I awoke the next day with dream remnants of huge stone gargoyles-turned-stalkers and a massive dragon hovering overhead while I ran for my life down the majestically lit but empty Las Vegas Strip.
Ah. A refreshing change from the usual alien abduction scenario. Scones and tea must be good for me.
I decided to go with the flow, so brunched while skimming Caressa Teagarden's quaint book from the late nineteenth century. It concentrated on the purpose and art of the carved gargoyles on medieval churches. Jean-Christophe l'Argent only got one mention, but as the master carver of all time.
The Internet was even less forthcoming. L'Argent meant "silver" or "silvery" in French surname traditions, but the name was rare and usually translated to Largent in English. However, I was happily browsing dragons and gargoyles and coming up with lots of lovely graphics, if no useful information, when my cell phone rang.
"I'm always calling you about police matters and appointments," Ric's welcome voice said, "when all I want to talk to you about is our investigations of the very private and personal sort."
"Why not," I asked, "when we can make progress on both fronts at once?"
"True. I'm just checking if tomorrow is okay for your jaunt to the Crimes Against Persons interview."
"Sure. Book me, Dano," I said, paraphrasing the Hawaii Five-O catch phrase. "Speaking of which, I had an intriguing interview myself yesterday."
"An ancient film star who's lingering on at the Sunset City west of town. Caressa Teagarden. Started in the Silents. Knew some of the Vegas CinSims personally."
"Never heard of her. What's the connection?"
"Hard to say. It was just weird. I was supposed to interview her at the Wichita Sunset City and she had supposedly canceled her contract, i.e., died, but now she's showed up here. Even before I did."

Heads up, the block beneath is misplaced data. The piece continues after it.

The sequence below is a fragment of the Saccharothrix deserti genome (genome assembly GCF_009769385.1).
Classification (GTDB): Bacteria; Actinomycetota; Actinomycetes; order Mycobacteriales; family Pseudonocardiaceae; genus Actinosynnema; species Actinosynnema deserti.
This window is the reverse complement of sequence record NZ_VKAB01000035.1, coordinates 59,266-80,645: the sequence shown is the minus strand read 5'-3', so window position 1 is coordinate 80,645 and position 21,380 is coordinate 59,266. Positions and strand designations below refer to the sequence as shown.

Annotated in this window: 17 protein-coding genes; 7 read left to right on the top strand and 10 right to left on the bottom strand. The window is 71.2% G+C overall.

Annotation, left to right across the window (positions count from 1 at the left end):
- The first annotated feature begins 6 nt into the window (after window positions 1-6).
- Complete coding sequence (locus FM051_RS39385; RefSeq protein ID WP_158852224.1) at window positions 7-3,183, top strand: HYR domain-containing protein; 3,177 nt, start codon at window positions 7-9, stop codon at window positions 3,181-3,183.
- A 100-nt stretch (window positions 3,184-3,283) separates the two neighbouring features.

"That Sunset City setup is creepy, anyway."
I laughed. "More than CinSims? Vegas makes you pretty blas��, Montoya."
"But you don't. I'd suggest lunch, but I've got some Federates from the border coming up to consult. It's bloody hell down there between the drug lord wars, the zombie smugglers, and ordinary illegal aliens."
"At least I know you're here in town and safe."
We closed the call on murmured little nothings, neither wanting to hang up, promising to check in with each other when we could.
Well, I would be in town, but maybe not as "safe" as Ric would think or like.
If I wanted to know more about a long-dead teen vampire corpse in Sunset Park there was one source I dare not omit.
Just getting dressed to go to the Inferno that evening was a chore. My silver familiar kept flitting over my body, becoming a Thai dancing girl's slave bracelet one moment, a sleek designer torque around my neck another, then a Mexican hair comb in the shape of a jaguar.
I reached up to tear the last form from my hair, but it eeled away from my touch. I never wore the sides of my hair pushed up. The 1940s coiffure reminded me of the Black Dahlia, the era's most famous female victim and, now, of Cicereau's poor dead daughter. So the moveable silver thread looped around my neck into the form of a narrow snake chain, produced a smooth bezel and added a large faceted blue topaz.
Cool. I decided to take the hint and wear my forties white linen suit with shoulder pads big enough for a modern-day linebacker. Girly and gritty. It was something Ingrid Bergman might have worn in Notorious or Casablanca to meet a cynical Cary Grant or a bitter Humphrey Bogart. But the man I was going to see about a corpse was neither of those things. He was just Hell on wheels.
I ankled into the Inferno Bar on my white leather platform sandals with the, well, ankle straps. The area was awash with so many CinSymbiants-as devoted CinSim fans were called-in vintage drag it was hard to tell who were the real Cinema Simulacrums. CinSymbs dolled themselves up as their favorite CinSims, white-face and all. They gathered in droves here in the evenings, before the Seven Deadly Sins performed.